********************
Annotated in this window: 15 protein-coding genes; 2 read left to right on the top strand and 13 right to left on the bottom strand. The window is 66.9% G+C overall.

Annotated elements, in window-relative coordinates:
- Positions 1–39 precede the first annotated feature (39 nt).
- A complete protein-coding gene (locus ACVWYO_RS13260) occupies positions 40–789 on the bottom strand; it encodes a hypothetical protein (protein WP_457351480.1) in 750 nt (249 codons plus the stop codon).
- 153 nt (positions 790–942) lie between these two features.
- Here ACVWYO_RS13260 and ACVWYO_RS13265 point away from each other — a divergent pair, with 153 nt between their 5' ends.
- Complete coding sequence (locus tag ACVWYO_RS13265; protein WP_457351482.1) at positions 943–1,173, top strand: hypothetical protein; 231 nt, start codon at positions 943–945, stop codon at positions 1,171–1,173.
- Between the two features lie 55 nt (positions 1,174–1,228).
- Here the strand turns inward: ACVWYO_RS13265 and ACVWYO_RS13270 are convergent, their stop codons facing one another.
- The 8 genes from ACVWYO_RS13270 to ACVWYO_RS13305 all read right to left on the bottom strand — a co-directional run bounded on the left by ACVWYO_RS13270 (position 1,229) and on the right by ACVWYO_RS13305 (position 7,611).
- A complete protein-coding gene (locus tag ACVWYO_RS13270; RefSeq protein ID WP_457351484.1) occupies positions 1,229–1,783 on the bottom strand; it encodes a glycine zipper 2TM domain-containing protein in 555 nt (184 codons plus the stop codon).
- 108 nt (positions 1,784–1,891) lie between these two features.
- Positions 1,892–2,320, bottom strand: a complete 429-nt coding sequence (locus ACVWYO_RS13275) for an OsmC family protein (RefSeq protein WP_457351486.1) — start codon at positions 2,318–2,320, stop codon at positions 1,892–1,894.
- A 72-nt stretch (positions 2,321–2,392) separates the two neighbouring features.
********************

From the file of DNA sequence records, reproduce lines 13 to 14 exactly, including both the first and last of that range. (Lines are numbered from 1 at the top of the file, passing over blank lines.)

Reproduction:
- Positions 1,892–2,320, bottom strand: a complete 429-nt coding sequence (locus ACVWYO_RS13275) for an OsmC family protein (RefSeq protein WP_457351486.1) — start codon at positions 2,318–2,320, stop codon at positions 1,892–1,894.
- A 72-nt stretch (positions 2,321–2,392) separates the two neighbouring features.